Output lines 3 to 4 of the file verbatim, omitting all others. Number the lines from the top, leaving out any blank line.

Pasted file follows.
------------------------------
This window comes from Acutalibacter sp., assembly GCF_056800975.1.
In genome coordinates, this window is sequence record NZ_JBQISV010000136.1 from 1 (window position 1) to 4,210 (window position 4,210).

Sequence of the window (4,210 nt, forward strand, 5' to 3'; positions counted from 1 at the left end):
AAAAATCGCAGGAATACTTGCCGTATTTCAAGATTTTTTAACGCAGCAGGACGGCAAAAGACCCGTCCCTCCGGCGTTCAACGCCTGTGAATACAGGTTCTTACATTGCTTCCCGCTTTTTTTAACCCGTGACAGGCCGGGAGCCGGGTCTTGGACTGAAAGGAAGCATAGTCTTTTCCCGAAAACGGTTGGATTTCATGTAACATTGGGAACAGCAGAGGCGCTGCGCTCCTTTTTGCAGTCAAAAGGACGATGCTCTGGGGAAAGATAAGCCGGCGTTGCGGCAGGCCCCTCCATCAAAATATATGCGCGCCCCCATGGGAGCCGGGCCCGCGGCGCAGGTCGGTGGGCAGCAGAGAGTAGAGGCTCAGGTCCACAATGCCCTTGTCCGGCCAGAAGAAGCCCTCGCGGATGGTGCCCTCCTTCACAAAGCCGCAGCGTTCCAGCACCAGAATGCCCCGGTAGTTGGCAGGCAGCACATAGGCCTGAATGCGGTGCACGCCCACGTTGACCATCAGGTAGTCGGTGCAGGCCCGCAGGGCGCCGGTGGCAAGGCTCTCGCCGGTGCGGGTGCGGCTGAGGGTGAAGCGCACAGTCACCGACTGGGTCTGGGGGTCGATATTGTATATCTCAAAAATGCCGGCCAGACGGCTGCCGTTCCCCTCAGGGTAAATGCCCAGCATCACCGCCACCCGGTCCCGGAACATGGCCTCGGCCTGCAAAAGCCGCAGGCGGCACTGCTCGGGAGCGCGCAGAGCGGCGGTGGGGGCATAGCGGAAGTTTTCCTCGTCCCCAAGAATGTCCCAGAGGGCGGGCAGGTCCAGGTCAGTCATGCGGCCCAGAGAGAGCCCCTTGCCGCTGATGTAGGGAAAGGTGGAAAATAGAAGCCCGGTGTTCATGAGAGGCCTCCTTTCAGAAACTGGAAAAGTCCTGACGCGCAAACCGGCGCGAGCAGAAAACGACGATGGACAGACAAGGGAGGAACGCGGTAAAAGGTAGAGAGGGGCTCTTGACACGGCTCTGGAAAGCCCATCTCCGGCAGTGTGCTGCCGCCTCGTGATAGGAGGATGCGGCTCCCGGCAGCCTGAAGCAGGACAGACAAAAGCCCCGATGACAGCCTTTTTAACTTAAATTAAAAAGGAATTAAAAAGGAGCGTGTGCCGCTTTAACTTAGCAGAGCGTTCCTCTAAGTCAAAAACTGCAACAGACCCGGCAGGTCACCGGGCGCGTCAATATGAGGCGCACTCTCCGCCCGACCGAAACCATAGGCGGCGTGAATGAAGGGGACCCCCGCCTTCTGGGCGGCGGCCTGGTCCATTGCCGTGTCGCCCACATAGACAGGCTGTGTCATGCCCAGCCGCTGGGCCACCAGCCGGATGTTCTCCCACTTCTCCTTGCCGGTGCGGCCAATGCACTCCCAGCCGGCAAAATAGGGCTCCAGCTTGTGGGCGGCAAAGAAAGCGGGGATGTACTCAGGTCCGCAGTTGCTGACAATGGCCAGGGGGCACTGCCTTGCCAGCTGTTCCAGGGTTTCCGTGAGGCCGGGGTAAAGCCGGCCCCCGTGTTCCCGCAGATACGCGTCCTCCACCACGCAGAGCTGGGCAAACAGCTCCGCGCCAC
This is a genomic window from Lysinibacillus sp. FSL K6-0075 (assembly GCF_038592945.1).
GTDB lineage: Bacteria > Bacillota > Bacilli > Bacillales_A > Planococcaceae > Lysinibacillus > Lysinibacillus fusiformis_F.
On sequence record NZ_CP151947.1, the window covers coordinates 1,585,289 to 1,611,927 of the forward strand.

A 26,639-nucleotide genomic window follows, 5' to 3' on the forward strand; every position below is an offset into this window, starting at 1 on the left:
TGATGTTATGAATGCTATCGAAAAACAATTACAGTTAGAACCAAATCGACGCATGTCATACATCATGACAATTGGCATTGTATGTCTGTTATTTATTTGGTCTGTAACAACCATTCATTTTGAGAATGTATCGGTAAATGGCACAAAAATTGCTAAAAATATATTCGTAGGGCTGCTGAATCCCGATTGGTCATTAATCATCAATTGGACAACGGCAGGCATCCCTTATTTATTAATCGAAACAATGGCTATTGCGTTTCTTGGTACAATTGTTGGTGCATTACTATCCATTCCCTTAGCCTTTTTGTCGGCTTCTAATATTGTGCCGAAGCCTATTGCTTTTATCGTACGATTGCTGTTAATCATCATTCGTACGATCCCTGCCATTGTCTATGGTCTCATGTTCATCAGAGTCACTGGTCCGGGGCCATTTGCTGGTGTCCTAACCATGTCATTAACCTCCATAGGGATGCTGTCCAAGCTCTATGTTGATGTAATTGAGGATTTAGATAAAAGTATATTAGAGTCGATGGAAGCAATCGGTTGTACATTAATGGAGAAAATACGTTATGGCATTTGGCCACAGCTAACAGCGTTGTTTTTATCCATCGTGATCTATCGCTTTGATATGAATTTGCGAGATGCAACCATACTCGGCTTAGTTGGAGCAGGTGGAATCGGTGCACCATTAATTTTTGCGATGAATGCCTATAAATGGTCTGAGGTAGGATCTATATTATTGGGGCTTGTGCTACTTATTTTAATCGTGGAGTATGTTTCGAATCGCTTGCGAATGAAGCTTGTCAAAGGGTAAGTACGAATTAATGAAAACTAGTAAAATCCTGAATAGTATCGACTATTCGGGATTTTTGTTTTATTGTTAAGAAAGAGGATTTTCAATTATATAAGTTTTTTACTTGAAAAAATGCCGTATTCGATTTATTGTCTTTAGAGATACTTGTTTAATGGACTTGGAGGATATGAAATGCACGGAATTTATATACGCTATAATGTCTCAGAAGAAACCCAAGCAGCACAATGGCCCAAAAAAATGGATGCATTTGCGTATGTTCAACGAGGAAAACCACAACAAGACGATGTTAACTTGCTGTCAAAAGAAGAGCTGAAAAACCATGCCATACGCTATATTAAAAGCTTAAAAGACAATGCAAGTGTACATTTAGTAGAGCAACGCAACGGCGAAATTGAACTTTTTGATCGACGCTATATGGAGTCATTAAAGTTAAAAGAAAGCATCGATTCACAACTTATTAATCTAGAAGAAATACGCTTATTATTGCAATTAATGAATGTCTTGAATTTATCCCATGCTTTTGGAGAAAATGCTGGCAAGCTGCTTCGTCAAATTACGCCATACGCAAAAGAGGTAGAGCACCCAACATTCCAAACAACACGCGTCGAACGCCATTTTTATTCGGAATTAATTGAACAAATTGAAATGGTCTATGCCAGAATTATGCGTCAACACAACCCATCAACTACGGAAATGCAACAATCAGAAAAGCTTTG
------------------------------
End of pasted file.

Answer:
Sequence of the window (4,210 nt, forward strand, 5' to 3'; positions counted from 1 at the left end):
AAAAATCGCAGGAATACTTGCCGTATTTCAAGATTTTTTAACGCAGCAGGACGGCAAAAGACCCGTCCCTCCGGCGTTCAACGCCTGTGAATACAGGTTCTTACATTGCTTCCCGCTTTTTTTAACCCGTGACAGGCCGGGAGCCGGGTCTTGGACTGAAAGGAAGCATAGTCTTTTCCCGAAAACGGTTGGATTTCATGTAACATTGGGAACAGCAGAGGCGCTGCGCTCCTTTTTGCAGTCAAAAGGACGATGCTCTGGGGAAAGATAAGCCGGCGTTGCGGCAGGCCCCTCCATCAAAATATATGCGCGCCCCCATGGGAGCCGGGCCCGCGGCGCAGGTCGGTGGGCAGCAGAGAGTAGAGGCTCAGGTCCACAATGCCCTTGTCCGGCCAGAAGAAGCCCTCGCGGATGGTGCCCTCCTTCACAAAGCCGCAGCGTTCCAGCACCAGAATGCCCCGGTAGTTGGCAGGCAGCACATAGGCCTGAATGCGGTGCACGCCCACGTTGACCATCAGGTAGTCGGTGCAGGCCCGCAGGGCGCCGGTGGCAAGGCTCTCGCCGGTGCGGGTGCGGCTGAGGGTGAAGCGCACAGTCACCGACTGGGTCTGGGGGTCGATATTGTATATCTCAAAAATGCCGGCCAGACGGCTGCCGTTCCCCTCAGGGTAAATGCCCAGCATCACCGCCACCCGGTCCCGGAACATGGCCTCGGCCTGCAAAAGCCGCAGGCGGCACTGCTCGGGAGCGCGCAGAGCGGCGGTGGGGGCATAGCGGAAGTTTTCCTCGTCCCCAAGAATGTCCCAGAGGGCGGGCAGGTCCAGGTCAGTCATGCGGCCCAGAGAGAGCCCCTTGCCGCTGATGTAGGGAAAGGTGGAAAATAGAAGCCCGGTGTTCATGAGAGGCCTCCTTTCAGAAACTGGAAAAGTCCTGACGCGCAAACCGGCGCGAGCAGAAAACGACGATGGACAGACAAGGGAGGAACGCGGTAAAAGGTAGAGAGGGGCTCTTGACACGGCTCTGGAAAGCCCATCTCCGGCAGTGTGCTGCCGCCTCGTGATAGGAGGATGCGGCTCCCGGCAGCCTGAAGCAGGACAGACAAAAGCCCCGATGACAGCCTTTTTAACTTAAATTAAAAAGGAATTAAAAAGGAGCGTGTGCCGCTTTAACTTAGCAGAGCGTTCCTCTAAGTCAAAAACTGCAACAGACCCGGCAGGTCACCGGGCGCGTCAATATGAGGCGCACTCTCCGCCCGACCGAAACCATAGGCGGCGTGAATGAAGGGGACCCCCGCCTTCTGGGCGGCGGCCTGGTCCATTGCCGTGTCGCCCACATAGACAGGCTGTGTCATGCCCAGCCGCTGGGCCACCAGCCGGATGTTCTCCCACTTCTCCTTGCCGGTGCGGCCAATGCACTCCCAGCCGGCAAAATAGGGCTCCAGCTTGTGGGCGGCAAAGAAAGCGGGGATGTACTCAGGTCCGCAGTTGCTGACAATGGCCAGGGGGCACTGCCTTGCCAGCTGTTCCAGGGTTTCCGTGAGGCCGGGGTAAAGCCGGCCCCCGTGTTCCCGCAGATACGCGTCCTCCACCACGCAGAGCTGGGCAAACAGCTCCGCGCCAC